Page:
From Baker to Balls: the foundations of the education system - Children, Schools and Families Committee Contents


Examination of Witnesses (Question Numbers 40-43)

RT HON THE LORD BAKER OF DORKING CH, RT HON DAVID BLUNKETT MP, RT HON CHARLES CLARKE MP AND RT HON THE BARONESS MORRIS OF YARDLEY MP

8 MARCH 2010

  Q40 Mr Stuart: My crude proxy, though, is the number of NEETs. Even before we got to the credit crunch, the number of people who were left without employment, education or training was unchanged, and of course it is now higher than it was in 1997. It seems to me that with a Labour Government who genuinely committed resources in a bid to tackle disadvantage—to close the gap and ensure that opportunity was there for all, and not just for those in the leafy suburbs—if that NEETs number is correct, it does not look like change for those at the bottom has been delivered.

  Mr Blunkett: That would be true, except that nobody over the age of 16 has experienced any of the changes that Charles, Estelle and I brought in.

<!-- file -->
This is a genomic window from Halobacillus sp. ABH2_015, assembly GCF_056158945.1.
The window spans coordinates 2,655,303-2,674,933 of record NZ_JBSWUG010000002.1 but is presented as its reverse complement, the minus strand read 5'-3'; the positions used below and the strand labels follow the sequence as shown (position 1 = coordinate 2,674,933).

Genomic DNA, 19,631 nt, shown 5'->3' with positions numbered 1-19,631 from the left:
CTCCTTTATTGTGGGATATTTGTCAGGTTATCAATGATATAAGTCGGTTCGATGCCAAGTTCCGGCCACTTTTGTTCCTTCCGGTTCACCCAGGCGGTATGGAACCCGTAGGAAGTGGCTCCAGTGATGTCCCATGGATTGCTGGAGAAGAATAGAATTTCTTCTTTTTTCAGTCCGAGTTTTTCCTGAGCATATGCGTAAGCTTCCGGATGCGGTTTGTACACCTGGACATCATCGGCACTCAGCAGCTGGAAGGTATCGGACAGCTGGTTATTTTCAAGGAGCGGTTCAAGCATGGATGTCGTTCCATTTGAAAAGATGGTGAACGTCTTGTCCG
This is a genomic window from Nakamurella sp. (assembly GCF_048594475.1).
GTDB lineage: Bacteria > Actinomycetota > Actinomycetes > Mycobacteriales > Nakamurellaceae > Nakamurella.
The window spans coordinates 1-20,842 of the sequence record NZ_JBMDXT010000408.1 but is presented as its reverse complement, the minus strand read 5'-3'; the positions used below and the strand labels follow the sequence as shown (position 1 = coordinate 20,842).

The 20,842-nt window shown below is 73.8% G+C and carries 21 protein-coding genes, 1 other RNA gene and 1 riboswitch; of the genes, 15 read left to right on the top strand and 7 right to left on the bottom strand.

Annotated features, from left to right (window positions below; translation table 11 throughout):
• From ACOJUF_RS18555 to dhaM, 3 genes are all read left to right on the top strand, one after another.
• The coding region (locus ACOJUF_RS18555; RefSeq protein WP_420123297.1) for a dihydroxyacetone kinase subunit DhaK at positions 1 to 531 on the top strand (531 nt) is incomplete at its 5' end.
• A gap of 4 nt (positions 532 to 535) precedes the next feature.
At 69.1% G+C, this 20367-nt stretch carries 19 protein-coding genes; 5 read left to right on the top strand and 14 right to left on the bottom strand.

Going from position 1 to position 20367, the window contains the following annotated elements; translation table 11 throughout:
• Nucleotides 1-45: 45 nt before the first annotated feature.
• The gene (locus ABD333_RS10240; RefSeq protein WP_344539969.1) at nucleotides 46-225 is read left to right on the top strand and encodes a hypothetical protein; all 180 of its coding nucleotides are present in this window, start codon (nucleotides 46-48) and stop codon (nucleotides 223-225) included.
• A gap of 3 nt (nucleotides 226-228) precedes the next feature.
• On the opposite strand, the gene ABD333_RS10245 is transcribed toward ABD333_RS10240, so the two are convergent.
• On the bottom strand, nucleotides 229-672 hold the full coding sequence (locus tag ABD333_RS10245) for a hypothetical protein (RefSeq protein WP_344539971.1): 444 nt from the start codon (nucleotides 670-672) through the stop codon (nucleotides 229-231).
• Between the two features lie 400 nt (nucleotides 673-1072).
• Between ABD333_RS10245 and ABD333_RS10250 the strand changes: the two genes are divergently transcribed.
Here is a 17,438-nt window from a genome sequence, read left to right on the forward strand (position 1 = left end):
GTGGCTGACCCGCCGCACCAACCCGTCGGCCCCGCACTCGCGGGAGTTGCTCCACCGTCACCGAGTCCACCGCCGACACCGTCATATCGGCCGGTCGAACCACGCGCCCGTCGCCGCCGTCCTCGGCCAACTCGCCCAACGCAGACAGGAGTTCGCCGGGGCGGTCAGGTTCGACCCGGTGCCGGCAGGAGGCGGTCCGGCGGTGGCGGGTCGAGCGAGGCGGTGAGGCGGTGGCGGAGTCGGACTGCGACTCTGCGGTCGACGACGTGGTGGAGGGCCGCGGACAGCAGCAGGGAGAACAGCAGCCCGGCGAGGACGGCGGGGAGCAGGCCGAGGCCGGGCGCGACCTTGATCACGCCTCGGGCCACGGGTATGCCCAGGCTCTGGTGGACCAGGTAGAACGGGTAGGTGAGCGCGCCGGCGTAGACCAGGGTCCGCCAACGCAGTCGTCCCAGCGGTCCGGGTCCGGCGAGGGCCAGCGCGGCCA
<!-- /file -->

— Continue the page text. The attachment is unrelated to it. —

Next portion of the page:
Baroness Morris: I think that it is immeasurably better. I am not complacent and I too could pick out things that we could have done better, and the statistics do not show the improvement that we would have hoped for. However, to add to what David has said, at the end of the day everything has to be judged by the improvement in teacher quality in the classroom. Nothing else will actually bring about transformation, or whatever word you want to use. The teacher matters and I think that so many of our policies supported that, from the National College for School Leadership to the national professional qualification for headship and professional development for teachers. For me, the biggest change is that when you go into schools now—I left teaching in 1992—teachers talk about teaching and learning. They have a language and a structure so that they can talk about their jobs, which is utterly transformed from when I left teaching in 1992. All the initiatives that have brought that about, from literacy and numeracy initiatives onwards, have done that, I think. I would just throw back two statistics: the fact that London, with all the problems we know London has, is now the highest-achieving region for 16-year-olds with five GCSEs, including English and maths, and the fact that Tower Hamlets is the most improved local authority. Something in those statistics tells us that we have delivered for children from less affluent backgrounds too. If we had not done so, those statistics would not be true. If I was you and if I was challenging somebody from a different political party, of course I could find statistics to use. But do I sleep easy at night, thinking that the time that I spent in the Department—seven years, or whatever—was well spent and did improvements happen? Yes, it was well spent, and there is improvement. I defy anybody to go into most of our schools and not feel and sense the utter professionalism and higher-quality teaching and school leadership that is there.